Then, the scanned light flux is incident on the projection optical system PS, is reflected in order by a concave reflective surface S1, a concave reflective surface S2, a convex reflective surface S3, and a concave reflective surface S4 of a reflective optical unit 2 constituting a portion of this projection optical system PS, and after passing through a cemented lens (refractive optical unit) L1 constituting a portion of the projection optical system PS, it forms an image on a screen S. Thus, an image is projected and displayed on the screen S.

The projection optical system PS of the present embodiment is an image-forming optical system forming images from a demagnifying side to a magnifying side, and includes, in order from the magnifying side, a cemented lens L1 having a positive optical power as a whole, a reflective optical unit 2 including at least three (namely four in this embodiment) reflective surfaces S4 to S7 having a certain curvature. Moreover, it includes a pupil EP (see FIG. 4) on the magnifying side further from the reflective surface S4, which is the reflective surface of the reflective optical unit 2 that is furthest on the magnifying side.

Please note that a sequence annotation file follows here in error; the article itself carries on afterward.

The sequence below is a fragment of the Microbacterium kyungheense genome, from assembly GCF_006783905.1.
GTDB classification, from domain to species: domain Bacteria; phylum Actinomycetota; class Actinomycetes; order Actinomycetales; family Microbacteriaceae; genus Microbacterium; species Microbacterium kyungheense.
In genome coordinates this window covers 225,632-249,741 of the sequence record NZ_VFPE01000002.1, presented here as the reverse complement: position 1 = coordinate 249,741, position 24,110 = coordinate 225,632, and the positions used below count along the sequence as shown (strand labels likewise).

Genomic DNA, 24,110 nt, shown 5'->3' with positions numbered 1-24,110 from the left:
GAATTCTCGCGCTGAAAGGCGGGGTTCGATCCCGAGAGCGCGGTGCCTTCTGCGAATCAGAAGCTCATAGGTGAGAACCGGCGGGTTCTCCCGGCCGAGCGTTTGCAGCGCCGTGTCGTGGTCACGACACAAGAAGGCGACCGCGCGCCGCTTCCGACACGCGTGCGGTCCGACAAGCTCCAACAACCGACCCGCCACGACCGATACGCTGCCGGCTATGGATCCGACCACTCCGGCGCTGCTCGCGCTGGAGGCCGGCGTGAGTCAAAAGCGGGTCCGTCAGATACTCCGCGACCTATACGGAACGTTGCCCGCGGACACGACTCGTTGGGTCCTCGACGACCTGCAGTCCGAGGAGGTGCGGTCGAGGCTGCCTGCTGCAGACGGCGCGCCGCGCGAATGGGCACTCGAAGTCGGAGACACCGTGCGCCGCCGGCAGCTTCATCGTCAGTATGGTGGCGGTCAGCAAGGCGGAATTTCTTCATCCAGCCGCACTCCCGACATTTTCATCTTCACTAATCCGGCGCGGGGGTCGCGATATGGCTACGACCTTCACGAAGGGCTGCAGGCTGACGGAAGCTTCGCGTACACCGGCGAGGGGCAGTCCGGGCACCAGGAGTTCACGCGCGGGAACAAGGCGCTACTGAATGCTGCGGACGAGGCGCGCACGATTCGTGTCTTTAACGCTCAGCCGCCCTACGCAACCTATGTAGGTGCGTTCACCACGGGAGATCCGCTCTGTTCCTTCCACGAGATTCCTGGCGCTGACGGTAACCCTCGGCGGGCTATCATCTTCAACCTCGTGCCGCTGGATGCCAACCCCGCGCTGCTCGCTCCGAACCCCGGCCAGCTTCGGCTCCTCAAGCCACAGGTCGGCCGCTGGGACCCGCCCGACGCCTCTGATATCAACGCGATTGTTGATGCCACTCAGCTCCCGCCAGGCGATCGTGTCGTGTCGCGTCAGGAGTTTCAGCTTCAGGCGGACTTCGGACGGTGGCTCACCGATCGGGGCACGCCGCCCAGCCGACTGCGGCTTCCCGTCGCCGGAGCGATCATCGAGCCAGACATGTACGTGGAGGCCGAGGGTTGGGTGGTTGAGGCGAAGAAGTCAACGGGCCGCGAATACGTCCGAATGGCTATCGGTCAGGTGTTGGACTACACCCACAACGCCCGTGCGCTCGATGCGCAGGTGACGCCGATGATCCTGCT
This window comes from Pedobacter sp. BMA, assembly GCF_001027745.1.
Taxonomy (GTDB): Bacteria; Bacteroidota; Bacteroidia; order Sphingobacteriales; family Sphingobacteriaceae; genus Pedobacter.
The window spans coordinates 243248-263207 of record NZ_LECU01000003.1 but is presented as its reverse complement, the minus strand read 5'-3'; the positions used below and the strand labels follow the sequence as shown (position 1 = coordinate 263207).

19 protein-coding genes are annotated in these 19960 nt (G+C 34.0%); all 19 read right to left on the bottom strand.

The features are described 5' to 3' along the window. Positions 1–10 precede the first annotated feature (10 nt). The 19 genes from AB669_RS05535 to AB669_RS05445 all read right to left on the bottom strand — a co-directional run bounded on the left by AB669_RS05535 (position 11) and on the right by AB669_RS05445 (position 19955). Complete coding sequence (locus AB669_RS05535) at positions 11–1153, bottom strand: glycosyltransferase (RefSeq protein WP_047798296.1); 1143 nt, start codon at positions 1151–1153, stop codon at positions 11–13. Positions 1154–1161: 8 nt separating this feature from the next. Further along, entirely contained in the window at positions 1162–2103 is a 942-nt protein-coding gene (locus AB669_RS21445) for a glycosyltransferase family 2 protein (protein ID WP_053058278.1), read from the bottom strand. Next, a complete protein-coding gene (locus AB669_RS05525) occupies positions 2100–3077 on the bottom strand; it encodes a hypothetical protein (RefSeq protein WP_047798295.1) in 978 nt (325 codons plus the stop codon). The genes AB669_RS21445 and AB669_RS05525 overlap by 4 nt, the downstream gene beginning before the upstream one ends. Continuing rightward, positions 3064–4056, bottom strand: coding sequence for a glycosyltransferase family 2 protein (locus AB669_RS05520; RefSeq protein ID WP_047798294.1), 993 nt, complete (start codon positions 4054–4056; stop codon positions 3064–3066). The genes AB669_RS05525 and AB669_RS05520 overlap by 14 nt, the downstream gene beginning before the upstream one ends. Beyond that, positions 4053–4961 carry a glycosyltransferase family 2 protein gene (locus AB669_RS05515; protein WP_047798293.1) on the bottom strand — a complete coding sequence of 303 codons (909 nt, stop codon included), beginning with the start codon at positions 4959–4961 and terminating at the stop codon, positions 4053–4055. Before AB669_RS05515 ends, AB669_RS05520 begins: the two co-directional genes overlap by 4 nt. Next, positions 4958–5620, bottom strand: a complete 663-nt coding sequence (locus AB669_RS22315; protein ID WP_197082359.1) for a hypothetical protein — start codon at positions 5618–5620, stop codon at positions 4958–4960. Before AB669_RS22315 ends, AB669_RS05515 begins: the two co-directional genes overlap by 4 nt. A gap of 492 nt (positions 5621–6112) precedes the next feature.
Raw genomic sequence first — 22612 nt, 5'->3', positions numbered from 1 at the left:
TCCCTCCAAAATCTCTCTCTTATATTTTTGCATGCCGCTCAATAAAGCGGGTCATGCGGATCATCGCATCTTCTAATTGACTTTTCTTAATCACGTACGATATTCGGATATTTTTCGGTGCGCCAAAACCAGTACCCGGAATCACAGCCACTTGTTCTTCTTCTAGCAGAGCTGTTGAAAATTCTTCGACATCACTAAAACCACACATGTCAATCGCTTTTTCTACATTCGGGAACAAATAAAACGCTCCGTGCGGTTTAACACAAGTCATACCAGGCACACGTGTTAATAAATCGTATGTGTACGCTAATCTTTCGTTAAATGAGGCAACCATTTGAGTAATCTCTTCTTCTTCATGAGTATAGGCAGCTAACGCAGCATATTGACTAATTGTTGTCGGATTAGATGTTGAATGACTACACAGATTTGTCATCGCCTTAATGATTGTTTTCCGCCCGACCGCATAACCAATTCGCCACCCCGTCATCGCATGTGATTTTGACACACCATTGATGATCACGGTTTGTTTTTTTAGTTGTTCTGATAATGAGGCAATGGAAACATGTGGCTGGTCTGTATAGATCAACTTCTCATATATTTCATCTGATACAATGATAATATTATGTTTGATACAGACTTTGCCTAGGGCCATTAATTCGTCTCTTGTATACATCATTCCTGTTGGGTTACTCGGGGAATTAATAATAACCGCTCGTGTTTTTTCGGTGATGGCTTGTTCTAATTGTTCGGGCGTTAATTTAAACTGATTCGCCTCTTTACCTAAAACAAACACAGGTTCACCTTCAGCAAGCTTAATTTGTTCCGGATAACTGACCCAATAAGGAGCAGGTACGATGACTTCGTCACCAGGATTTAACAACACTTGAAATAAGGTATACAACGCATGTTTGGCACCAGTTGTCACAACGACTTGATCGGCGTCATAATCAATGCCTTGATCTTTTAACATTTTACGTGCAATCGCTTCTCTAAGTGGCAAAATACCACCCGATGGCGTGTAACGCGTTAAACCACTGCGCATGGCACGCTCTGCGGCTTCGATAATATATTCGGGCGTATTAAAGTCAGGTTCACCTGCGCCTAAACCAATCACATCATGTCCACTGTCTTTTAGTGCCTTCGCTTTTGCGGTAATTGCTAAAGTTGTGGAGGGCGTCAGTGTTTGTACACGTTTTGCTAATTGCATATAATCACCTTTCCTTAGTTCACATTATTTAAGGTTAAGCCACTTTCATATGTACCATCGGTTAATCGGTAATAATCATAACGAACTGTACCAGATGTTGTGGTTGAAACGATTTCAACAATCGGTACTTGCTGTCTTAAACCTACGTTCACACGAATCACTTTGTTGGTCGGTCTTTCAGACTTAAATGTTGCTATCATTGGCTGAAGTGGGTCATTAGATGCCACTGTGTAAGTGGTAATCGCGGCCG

The following illustrates a numerical example corresponding to the present embodiment. This numerical example illustrates a projection optical system, in which the light flux is scanned ±8° in the horizontal direction and ±6° in the vertical direction (this angle corresponds to the field angle) by the micro-mirror device M, is transmitted through the cemented lens L1 on the magnifying side, and projected at an angle of 25° onto the screen S. FIG. 6 shows transverse aberration charts of this numerical example.

The structural data of this numerical example is as follows:

  • stop diameter (micro-mirror device M): 54 mm
  • screen size: 40 inches

TABLE 2
Si Yi Zi θi Di Ndi νdi
M 0 0 25 75 1 STOP
S1 −57.45 −48.21 28 75 1 REFLECTIVE
SURFACE
S2 −49.61 26.38 26 75 1 REFLECTIVE
SURFACE
S3 −103.56 −25.72 16 95.47 1 REFLECTIVE
SURFACE
S4 −126.66 66.92 5.5 80.89 1 REFLECTIVE
SURFACE
S5 −160.85 −6.4 25 5 1.60288 38.75 REFLACTIVE
SURFACE
S6 −162.96 −10.93 25 15 1.54658 65.08 REFLACTIVE
SURFACE
S7 −169.3 −24.52 25 1000 1 REFLACTIVE
SURFACE
IMAGE −591.92 −930.83 0 1
SUR-
FACE
SPHERICAL SURFACE DATA
S5 r5 = −66.12
S6 r6 = −30.957
S7 r7 = −363.574
ASPHERICAL SURFACE DATA
S1 C02 = 1.55082E−04 C20 = 3.90504E−05 C03 =